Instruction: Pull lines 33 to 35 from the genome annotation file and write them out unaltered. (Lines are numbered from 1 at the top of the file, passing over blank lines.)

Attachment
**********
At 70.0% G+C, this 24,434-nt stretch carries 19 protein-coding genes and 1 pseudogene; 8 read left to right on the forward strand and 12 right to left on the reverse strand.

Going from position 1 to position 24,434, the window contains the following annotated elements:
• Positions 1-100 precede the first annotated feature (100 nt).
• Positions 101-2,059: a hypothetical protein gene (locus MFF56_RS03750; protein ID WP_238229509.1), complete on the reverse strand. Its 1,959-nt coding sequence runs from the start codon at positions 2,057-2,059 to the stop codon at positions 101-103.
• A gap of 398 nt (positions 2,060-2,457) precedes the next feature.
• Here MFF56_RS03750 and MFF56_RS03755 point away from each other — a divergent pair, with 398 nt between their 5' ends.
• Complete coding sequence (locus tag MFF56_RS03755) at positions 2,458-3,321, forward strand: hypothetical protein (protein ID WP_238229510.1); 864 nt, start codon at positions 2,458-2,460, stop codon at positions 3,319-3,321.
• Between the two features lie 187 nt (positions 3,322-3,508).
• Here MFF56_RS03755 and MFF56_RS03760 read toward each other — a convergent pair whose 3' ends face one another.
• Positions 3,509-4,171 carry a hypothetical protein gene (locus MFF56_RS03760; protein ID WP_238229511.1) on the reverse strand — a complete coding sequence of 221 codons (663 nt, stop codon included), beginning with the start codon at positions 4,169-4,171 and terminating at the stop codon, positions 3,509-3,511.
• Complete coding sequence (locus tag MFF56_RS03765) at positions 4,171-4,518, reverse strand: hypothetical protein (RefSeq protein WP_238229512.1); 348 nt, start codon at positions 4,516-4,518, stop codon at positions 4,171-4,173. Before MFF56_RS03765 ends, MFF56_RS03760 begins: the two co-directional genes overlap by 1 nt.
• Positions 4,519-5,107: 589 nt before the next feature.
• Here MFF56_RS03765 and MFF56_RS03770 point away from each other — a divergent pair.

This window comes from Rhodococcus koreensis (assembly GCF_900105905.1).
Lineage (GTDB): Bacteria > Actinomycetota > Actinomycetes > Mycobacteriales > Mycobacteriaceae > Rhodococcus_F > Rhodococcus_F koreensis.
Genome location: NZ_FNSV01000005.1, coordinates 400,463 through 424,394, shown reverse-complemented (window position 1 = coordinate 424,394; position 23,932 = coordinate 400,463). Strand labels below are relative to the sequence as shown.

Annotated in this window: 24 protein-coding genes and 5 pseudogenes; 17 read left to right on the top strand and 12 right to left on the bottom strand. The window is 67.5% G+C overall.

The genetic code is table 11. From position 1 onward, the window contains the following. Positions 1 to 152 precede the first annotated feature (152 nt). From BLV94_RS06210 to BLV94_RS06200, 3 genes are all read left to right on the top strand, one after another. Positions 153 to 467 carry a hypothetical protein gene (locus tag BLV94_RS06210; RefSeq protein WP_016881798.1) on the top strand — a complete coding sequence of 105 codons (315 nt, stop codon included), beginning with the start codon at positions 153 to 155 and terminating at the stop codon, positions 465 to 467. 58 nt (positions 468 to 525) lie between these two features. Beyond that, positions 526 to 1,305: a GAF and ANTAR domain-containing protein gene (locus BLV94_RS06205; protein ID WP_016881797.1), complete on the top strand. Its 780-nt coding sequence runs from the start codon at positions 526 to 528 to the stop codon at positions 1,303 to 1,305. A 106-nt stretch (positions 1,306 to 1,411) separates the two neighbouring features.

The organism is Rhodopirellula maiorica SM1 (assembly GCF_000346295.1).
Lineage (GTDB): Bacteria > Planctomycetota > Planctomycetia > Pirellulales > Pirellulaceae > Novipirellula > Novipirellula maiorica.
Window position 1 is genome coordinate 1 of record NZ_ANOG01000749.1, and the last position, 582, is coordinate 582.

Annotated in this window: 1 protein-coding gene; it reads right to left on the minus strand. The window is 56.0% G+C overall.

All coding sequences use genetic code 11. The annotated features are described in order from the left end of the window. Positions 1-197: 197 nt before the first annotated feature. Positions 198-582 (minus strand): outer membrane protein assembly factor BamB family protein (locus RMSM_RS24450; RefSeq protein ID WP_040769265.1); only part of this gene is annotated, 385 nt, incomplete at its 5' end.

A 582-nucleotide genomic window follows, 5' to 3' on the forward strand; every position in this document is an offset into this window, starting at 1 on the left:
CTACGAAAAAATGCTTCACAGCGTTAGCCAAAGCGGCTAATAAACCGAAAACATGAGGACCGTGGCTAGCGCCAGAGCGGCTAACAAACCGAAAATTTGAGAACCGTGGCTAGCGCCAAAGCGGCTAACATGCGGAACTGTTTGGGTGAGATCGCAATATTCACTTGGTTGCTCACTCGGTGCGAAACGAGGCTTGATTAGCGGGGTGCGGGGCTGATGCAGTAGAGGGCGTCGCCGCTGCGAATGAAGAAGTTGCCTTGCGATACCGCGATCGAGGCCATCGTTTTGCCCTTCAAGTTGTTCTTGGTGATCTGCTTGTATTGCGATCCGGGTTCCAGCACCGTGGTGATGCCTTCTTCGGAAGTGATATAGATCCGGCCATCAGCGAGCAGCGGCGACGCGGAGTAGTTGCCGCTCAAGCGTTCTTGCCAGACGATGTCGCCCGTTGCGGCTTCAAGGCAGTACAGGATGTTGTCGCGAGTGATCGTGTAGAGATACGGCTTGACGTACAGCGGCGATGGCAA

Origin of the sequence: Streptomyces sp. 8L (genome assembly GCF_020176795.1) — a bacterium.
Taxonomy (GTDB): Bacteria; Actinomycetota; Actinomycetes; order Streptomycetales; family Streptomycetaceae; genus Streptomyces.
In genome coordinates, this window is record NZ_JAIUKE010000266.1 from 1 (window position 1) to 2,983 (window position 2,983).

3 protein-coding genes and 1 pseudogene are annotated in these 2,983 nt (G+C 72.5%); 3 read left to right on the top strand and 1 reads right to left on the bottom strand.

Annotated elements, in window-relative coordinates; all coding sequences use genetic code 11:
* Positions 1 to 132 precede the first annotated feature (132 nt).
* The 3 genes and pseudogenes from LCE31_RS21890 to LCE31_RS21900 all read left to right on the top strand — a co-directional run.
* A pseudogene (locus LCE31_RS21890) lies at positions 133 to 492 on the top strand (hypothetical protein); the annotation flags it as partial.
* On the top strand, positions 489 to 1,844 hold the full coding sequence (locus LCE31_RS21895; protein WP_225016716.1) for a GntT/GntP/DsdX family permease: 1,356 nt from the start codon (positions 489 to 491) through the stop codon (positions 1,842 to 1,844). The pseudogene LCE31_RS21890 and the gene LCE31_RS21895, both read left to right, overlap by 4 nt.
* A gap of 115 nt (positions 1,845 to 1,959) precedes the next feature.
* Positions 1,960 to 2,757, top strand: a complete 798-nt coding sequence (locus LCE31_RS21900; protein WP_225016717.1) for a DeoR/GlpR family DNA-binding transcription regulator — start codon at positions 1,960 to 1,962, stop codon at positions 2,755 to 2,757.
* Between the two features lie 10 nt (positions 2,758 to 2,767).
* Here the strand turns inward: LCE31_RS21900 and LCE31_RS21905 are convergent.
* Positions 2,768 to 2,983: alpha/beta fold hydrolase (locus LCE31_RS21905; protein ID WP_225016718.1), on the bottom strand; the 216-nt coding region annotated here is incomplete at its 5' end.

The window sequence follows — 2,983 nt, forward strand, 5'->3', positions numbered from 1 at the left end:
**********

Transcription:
* A pseudogene (locus LCE31_RS21890) lies at positions 133 to 492 on the top strand (hypothetical protein); the annotation flags it as partial.
* On the top strand, positions 489 to 1,844 hold the full coding sequence (locus LCE31_RS21895; protein WP_225016716.1) for a GntT/GntP/DsdX family permease: 1,356 nt from the start codon (positions 489 to 491) through the stop codon (positions 1,842 to 1,844). The pseudogene LCE31_RS21890 and the gene LCE31_RS21895, both read left to right, overlap by 4 nt.
* A gap of 115 nt (positions 1,845 to 1,959) precedes the next feature.